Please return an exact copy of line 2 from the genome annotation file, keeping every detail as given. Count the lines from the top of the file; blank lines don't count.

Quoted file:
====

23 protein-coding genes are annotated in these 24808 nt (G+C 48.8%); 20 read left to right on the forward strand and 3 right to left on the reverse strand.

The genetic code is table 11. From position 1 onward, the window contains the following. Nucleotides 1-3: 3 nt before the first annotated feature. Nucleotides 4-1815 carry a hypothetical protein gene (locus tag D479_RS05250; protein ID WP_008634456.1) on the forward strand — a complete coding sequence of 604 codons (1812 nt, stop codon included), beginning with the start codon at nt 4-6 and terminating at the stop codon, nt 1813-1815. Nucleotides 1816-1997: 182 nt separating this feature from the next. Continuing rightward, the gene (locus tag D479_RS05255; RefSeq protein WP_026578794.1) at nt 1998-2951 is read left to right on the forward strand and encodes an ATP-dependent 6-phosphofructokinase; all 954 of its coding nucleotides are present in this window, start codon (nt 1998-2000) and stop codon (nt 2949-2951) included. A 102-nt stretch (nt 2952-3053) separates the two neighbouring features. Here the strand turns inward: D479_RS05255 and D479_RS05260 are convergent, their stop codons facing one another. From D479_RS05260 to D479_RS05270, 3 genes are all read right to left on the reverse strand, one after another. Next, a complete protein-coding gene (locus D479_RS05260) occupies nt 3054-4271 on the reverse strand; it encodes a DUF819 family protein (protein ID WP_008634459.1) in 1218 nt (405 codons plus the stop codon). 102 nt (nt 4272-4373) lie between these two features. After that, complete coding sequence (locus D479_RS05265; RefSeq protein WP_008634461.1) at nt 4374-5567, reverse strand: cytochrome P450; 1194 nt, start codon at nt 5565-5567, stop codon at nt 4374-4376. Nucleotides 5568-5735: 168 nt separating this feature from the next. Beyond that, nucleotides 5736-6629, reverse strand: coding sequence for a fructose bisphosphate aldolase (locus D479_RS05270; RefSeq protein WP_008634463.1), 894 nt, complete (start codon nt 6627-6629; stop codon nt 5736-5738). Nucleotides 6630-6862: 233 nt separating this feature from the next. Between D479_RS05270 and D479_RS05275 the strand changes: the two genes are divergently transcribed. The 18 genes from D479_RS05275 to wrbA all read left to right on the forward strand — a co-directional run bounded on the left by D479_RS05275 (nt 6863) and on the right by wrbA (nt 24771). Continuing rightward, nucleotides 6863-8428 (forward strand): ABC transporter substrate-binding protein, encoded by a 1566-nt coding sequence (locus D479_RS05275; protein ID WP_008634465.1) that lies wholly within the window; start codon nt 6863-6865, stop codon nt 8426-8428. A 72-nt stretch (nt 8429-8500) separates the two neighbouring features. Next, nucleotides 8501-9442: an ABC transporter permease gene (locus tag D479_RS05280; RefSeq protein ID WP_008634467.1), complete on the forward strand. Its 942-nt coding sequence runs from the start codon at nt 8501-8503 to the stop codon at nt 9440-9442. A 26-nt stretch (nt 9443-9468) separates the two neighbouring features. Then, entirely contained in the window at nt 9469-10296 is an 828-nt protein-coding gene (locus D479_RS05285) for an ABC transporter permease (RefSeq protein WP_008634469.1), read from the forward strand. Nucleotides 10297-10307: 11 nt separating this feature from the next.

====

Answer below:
The genetic code is table 11. From position 1 onward, the window contains the following. Nucleotides 1-3: 3 nt before the first annotated feature. Nucleotides 4-1815 carry a hypothetical protein gene (locus tag D479_RS05250; protein ID WP_008634456.1) on the forward strand — a complete coding sequence of 604 codons (1812 nt, stop codon included), beginning with the start codon at nt 4-6 and terminating at the stop codon, nt 1813-1815. Nucleotides 1816-1997: 182 nt separating this feature from the next. Continuing rightward, the gene (locus tag D479_RS05255; RefSeq protein WP_026578794.1) at nt 1998-2951 is read left to right on the forward strand and encodes an ATP-dependent 6-phosphofructokinase; all 954 of its coding nucleotides are present in this window, start codon (nt 1998-2000) and stop codon (nt 2949-2951) included. A 102-nt stretch (nt 2952-3053) separates the two neighbouring features. Here the strand turns inward: D479_RS05255 and D479_RS05260 are convergent, their stop codons facing one another. From D479_RS05260 to D479_RS05270, 3 genes are all read right to left on the reverse strand, one after another. Next, a complete protein-coding gene (locus D479_RS05260) occupies nt 3054-4271 on the reverse strand; it encodes a DUF819 family protein (protein ID WP_008634459.1) in 1218 nt (405 codons plus the stop codon). 102 nt (nt 4272-4373) lie between these two features. After that, complete coding sequence (locus D479_RS05265; RefSeq protein WP_008634461.1) at nt 4374-5567, reverse strand: cytochrome P450; 1194 nt, start codon at nt 5565-5567, stop codon at nt 4374-4376. Nucleotides 5568-5735: 168 nt separating this feature from the next. Beyond that, nucleotides 5736-6629, reverse strand: coding sequence for a fructose bisphosphate aldolase (locus D479_RS05270; RefSeq protein WP_008634463.1), 894 nt, complete (start codon nt 6627-6629; stop codon nt 5736-5738). Nucleotides 6630-6862: 233 nt separating this feature from the next. Between D479_RS05270 and D479_RS05275 the strand changes: the two genes are divergently transcribed. The 18 genes from D479_RS05275 to wrbA all read left to right on the forward strand — a co-directional run bounded on the left by D479_RS05275 (nt 6863) and on the right by wrbA (nt 24771). Continuing rightward, nucleotides 6863-8428 (forward strand): ABC transporter substrate-binding protein, encoded by a 1566-nt coding sequence (locus D479_RS05275; protein ID WP_008634465.1) that lies wholly within the window; start codon nt 6863-6865, stop codon nt 8426-8428. A 72-nt stretch (nt 8429-8500) separates the two neighbouring features. Next, nucleotides 8501-9442: an ABC transporter permease gene (locus tag D479_RS05280; RefSeq protein ID WP_008634467.1), complete on the forward strand. Its 942-nt coding sequence runs from the start codon at nt 8501-8503 to the stop codon at nt 9440-9442. A 26-nt stretch (nt 9443-9468) separates the two neighbouring features. Then, entirely contained in the window at nt 9469-10296 is an 828-nt protein-coding gene (locus D479_RS05285) for an ABC transporter permease (RefSeq protein WP_008634469.1), read from the forward strand. Nucleotides 10297-10307: 11 nt separating this feature from the next.